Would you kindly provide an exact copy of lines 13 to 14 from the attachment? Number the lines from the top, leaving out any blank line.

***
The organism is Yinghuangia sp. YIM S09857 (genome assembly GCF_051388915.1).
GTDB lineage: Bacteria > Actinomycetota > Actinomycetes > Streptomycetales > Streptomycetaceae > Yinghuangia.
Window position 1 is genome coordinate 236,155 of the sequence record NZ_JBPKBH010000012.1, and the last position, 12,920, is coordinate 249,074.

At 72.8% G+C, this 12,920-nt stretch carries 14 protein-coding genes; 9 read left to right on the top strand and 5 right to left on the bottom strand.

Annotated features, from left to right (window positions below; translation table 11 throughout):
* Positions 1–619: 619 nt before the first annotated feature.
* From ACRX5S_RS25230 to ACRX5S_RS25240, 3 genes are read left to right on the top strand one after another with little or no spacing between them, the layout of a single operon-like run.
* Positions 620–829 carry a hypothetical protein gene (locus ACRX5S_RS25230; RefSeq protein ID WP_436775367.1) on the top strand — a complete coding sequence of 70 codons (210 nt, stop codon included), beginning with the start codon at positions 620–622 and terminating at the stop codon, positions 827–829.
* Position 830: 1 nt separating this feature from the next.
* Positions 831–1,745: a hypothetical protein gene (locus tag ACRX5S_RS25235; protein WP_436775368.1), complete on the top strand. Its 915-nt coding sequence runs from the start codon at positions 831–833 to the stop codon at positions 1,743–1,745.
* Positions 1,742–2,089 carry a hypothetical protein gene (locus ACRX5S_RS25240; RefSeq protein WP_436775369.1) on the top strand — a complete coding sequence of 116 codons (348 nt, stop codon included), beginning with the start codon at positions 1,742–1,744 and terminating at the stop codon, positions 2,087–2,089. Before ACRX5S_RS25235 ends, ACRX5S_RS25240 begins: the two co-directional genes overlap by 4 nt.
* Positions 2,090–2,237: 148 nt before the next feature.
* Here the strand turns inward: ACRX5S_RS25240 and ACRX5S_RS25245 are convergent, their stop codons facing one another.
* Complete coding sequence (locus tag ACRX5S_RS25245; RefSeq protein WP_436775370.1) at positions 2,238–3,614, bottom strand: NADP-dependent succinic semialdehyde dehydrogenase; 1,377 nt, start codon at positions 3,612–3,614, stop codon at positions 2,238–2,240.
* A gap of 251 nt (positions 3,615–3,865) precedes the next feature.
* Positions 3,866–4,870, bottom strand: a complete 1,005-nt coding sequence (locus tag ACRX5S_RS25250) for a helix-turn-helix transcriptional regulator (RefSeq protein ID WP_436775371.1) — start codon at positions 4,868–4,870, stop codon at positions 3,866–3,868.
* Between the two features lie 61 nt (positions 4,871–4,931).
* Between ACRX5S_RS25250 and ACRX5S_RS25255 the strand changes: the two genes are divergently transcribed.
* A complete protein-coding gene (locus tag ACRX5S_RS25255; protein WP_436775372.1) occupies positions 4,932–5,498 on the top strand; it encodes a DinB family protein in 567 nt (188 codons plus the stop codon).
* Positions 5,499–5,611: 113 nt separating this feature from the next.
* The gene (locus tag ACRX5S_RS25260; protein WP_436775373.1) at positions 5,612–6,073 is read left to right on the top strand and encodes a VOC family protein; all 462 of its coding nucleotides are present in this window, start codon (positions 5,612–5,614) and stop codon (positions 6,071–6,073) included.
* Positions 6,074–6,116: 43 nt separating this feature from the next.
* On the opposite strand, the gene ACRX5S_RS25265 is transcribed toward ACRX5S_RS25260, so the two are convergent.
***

* Here the strand turns inward: ACRX5S_RS25240 and ACRX5S_RS25245 are convergent, their stop codons facing one another.
* Complete coding sequence (locus tag ACRX5S_RS25245; RefSeq protein WP_436775370.1) at positions 2,238–3,614, bottom strand: NADP-dependent succinic semialdehyde dehydrogenase; 1,377 nt, start codon at positions 3,612–3,614, stop codon at positions 2,238–2,240.